Record Sealing in San Antonio with Orders of Nondisclosure

Texas residents who have a criminal record and are ineligible to have their record expunged may be eligible to have their record sealed. While sealing a record will not prevent law enforcement, state agencies, or licensing divisions of the state from obtaining information about your arrest, your record will not be available in typical background checks ordered by employers and landlords.

Requirements for Nondisclosure in Texas

If you have been charged with a misdemeanor and were given probation, the process is straightforward. Once you have completed the probationary period, providing you have not been convicted of another charge, or been placed on probation for another charge, you may file an Order of Nondisclosure immediately. It is important to note that if you receive a traffic ticket during the time you are on probation, or immediately after, it will not prevent you from having your record sealed.

Those who have received deferred adjudication for charges such as assault, disorderly conduct, and other Class A or Class B misdemeanors must complete the deferred adjudication and wait for an additional two years. During the two-year waiting period you cannot be convicted of an additional crime. Once the two years has passed, you can then request your records be sealed. It is important to speak with an attorney who has experience with Orders of Nondisclosure as well as expungement since it may be possible to have your record expunged.

Those who were facing a felony charge in Texas are required to wait at least five years from the completion of deferred adjudication. There are some crimes, including child abandonment, family violence, or harassment (among others) which would make you ineligible for nondisclosure or expungement.

 

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Having a criminal record can reduce your chance of getting a job offer by 50%.1  Expunging your record can help you get the job you deserve, the home you want to rent, or the education you seek. Find out if you’re eligible to have your record expunged by calling us our taking our free online eligibility test.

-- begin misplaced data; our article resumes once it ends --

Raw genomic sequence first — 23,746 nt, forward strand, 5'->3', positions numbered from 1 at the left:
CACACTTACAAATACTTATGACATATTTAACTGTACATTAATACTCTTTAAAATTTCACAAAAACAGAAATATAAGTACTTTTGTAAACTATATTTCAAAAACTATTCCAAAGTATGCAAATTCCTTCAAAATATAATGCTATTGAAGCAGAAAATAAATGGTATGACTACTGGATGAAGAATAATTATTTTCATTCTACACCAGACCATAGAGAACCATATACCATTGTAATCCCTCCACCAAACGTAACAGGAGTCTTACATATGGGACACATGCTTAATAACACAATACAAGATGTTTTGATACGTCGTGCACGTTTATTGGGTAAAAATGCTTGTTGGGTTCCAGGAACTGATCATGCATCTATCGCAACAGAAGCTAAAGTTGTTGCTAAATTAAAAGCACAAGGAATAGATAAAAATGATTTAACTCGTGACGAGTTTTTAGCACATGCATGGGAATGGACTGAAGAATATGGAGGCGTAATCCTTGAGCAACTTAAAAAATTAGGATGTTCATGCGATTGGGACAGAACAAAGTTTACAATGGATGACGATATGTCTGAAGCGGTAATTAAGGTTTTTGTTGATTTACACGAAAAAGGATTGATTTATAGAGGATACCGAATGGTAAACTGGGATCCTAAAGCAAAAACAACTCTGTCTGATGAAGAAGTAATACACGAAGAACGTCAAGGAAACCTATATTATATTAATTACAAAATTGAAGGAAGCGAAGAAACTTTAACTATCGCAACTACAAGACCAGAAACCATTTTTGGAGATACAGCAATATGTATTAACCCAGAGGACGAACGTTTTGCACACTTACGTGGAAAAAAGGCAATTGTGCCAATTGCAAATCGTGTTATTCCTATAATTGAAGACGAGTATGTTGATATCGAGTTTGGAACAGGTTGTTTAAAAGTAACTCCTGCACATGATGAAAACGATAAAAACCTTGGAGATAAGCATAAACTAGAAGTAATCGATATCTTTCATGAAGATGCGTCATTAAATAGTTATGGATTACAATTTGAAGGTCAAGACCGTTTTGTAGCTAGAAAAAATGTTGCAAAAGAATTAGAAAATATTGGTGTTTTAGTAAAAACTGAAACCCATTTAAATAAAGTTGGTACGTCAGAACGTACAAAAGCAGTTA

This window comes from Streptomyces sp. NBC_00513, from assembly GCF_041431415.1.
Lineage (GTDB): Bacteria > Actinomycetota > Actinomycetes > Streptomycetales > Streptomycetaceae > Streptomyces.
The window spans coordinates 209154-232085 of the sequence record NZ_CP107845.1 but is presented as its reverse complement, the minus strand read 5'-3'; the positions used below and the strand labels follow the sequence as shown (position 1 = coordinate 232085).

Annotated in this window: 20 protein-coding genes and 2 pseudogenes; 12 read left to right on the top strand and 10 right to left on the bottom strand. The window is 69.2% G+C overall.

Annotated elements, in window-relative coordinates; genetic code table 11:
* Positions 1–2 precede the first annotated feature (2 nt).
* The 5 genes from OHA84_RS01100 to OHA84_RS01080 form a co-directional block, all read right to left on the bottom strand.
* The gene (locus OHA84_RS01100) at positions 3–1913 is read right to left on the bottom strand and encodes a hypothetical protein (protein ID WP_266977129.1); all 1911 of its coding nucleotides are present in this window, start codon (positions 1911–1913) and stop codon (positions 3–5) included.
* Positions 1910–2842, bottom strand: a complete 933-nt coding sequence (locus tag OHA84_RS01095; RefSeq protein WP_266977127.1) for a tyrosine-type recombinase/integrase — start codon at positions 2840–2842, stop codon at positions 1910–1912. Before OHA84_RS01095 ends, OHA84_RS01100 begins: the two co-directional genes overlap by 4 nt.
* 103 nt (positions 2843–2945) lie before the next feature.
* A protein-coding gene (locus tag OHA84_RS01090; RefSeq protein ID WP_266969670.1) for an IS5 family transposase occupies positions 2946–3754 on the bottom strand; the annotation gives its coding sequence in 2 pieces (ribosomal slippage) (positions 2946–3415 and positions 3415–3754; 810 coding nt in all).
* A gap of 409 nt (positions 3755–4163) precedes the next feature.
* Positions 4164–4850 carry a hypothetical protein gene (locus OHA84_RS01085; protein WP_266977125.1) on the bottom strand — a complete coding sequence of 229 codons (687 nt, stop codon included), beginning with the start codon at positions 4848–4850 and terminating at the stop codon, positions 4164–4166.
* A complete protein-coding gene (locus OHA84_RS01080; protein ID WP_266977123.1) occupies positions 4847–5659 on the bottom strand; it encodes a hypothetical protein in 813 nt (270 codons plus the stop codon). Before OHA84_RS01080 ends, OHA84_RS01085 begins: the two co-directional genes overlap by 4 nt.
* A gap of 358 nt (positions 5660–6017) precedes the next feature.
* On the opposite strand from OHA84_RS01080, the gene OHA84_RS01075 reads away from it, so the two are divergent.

1. Binyamin Applebaum. Out of Trouble, but Criminal Records Keep Men Out of Work, NYTimes.com, February 28, 2015.

Difference Between Expungement and Sealing

Those who can have their record expunged in Texas will have no criminal record to refer back to. This is because all records must be destroyed by all agencies which means there is no documentation of any crime having taken place. This also allows you to say truthfully that you were never arrested. One need never admit to having their record expunged.

With nondisclosure, or record sealing, it is different. An order of nondisclosure does not result in the destruction of your criminal records, instead it merely limits who has access to them. Your criminal record still exists but may not be disclosed to background search companies, landlords, private investigators, employers or landlords.

Sealing a record still allows some access. For example, law enforcement state regulatory agencies including licensing bureaus, county and municipal hiring firms and schools and hospitals may also be able to access your record if requested. The biggest difference is if you are asked about an offense under oath, you cannot deny that you have a record.

Whether you are considering requesting your record be expunged, or need to have a record sealed, it is a good idea to work with an attorney. The processes for both are complicated, and there are certain forms which must be completed and submitted. If you are considering having your record expunged, or requesting an order of nondisclosure, contact our office for help. I have taken the time to understand both of these processes and can help ensure the process is followed carefully which could increase your chances of success.

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